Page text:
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MS: Solvent exposure raises risk by 50 percent

Multiple sclerosis (MS) is a chronic inflammatory disease that is thought to affect about 400,000 people in the United States and 2.1 million people across the globe.

The main confirmed risk factors for the illness are sex, ethnicity, and genes.

Women tend to be more affected by MS than men, as are people of European descent and those with a genetic predisposition.

While these are factors outside of our control, some studies have also pointed to other “changeable” risk factors, such as being exposed to toxic substances and having too much salt in our diet.

These are things we can all change or avoid. New research adds to the evidence that exposure to solvents is indeed a significant risk factor for developing MS, and that smoking — another changeable factor — amplifies this risk considerably.

Dr. Anna Hedström — from the Karolinska Institutet in Stockholm, Sweden — is the lead author of the new study. The findings were published in the journal Neurology.

Risk raised by genes, smoking, and solvents

Dr. Hedström and colleagues started from the assumption that lung irritation caused by different sources may trigger an immune response that would ultimately lead to MS in people who were already genetically predisposed.

To examine whether this was true, the researchers looked at a sample of 2,042 Swedish people who had received an MS diagnosis and compared them with a control sample of 2,947 sex- and age-matched people.

Blood tests revealed if the participants were genetically prone to developing MS — that is, whether they had a so-called human leukocyte antigen gene variant.

Also, the participants were asked whether they smoke or used to smoke, and whether they had been exposed to paint, varnish, or organic solvents.

Avoid smoking and exposure to solvents

The study found 139 people with MS and 525 MS-free participants in the group that did not have the MS genes, did not smoke, and had not been exposed to solvents.

In the group that had people with genetic predisposition to MS and solvent exposure but did not have any people who smoked, 34 developed MS and 19 were MS-free.

And, in the group that had all three risk factors, 40 individuals were diagnosed with MS and five were not.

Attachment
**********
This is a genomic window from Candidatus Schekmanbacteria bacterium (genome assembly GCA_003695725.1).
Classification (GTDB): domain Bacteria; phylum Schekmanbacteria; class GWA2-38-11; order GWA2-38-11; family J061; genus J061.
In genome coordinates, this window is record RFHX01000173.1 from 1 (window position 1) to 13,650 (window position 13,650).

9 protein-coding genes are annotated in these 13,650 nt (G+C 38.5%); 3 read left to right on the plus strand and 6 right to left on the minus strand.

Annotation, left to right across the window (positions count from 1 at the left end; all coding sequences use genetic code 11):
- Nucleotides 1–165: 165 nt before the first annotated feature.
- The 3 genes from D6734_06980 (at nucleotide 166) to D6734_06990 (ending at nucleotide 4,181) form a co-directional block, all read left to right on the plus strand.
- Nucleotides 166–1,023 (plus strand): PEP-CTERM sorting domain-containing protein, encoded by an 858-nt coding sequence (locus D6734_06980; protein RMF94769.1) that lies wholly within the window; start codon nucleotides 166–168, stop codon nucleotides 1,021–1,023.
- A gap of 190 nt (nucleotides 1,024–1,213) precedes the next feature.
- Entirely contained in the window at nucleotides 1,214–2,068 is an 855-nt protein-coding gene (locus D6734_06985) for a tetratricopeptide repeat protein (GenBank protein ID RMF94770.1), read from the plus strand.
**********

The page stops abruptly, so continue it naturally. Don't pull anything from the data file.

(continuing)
Overall, based on the above, Dr. Hedström and team concluded that MS genes combined with solvent exposure accounted for around 60 percent of the risk of developing the condition.

More specifically, exposure to solvents put people at a 50 percent higher risk of MS compared with people who have not been exposed to such substances — and if we add the genetic predisposition to this, the likelihood becomes seven times higher.

Importantly, adding smoking to this already dangerous “cocktail” makes the risk soar. Compared with people who have none of the three risk factors, having all three puts a person at a 30-fold higher risk of developing MS.

“These are significant interactions where the factors have a much greater effect in combination than they do on their own,” explains Dr. Hedström.

“More research is needed to understand how these factors interact to create this risk,” she adds. “It’s possible that exposure to solvents, and smoking may both involve lung inflammation and irritation that leads to an immune reaction in the lungs.”

In an accompanying editorial, Dr. Gabriele C. DeLuca — of the University of Oxford in the United Kingdom — says, “How this cocktail of MS genes, organic solvents, and smoking contributes so significantly to MS risk warrants investigation.”

In the meantime, avoiding cigarette smoke and unnecessary exposure to organic solvents, particularly in combination with each other, would seem reasonable lifestyle changes people can take to reduce the risk of MS, especially in people with a family history of the disease.”

Dr. Gabriele C. DeLuca

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